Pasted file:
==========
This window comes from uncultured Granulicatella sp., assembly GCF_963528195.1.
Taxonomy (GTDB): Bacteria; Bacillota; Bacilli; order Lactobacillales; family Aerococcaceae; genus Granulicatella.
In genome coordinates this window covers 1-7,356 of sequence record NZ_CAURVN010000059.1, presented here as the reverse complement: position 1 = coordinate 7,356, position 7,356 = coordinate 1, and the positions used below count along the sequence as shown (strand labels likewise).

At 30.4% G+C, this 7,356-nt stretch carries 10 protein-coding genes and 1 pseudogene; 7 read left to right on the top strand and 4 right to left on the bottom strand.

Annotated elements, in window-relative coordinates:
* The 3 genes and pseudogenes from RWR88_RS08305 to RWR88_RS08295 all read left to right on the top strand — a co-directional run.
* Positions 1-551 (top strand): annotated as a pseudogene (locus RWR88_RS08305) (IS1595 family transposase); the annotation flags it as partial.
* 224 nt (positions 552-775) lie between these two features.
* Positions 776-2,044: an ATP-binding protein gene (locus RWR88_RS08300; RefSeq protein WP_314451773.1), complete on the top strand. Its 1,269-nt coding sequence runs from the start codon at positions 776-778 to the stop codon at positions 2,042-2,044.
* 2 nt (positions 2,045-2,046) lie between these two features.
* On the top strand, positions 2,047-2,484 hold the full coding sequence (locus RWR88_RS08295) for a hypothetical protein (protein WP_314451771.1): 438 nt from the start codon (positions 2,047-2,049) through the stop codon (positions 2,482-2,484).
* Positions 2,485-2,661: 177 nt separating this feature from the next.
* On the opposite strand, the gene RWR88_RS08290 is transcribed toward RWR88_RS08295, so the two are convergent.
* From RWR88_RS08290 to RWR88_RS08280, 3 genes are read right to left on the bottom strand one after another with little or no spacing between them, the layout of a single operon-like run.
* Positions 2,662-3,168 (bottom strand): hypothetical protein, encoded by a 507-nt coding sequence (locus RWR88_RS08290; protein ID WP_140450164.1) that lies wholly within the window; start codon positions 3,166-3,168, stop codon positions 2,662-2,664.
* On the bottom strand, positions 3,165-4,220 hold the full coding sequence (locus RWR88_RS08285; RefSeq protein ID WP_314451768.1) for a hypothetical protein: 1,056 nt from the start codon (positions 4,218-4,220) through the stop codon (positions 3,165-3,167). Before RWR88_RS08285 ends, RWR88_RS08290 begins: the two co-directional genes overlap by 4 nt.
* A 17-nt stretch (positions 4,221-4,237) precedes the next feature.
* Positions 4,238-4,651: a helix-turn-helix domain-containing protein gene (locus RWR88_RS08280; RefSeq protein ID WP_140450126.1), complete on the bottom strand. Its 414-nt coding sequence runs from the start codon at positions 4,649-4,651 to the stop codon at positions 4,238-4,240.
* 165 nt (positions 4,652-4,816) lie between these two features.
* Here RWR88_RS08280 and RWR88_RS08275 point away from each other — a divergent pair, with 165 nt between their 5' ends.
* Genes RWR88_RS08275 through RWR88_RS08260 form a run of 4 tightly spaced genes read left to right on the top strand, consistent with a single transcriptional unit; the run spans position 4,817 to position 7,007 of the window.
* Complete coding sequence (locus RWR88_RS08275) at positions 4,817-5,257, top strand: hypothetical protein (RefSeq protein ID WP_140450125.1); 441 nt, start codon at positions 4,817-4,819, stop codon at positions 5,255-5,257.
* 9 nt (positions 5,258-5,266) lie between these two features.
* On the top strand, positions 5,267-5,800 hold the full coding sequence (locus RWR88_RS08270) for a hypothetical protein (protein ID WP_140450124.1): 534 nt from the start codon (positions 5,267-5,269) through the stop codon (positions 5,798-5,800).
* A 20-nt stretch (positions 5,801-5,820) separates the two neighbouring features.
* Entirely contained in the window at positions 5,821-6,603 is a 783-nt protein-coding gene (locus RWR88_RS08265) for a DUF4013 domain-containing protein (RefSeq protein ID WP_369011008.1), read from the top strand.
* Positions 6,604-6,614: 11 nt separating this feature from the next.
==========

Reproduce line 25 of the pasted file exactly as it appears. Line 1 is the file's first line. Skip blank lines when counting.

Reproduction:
* A 20-nt stretch (positions 5,801-5,820) separates the two neighbouring features.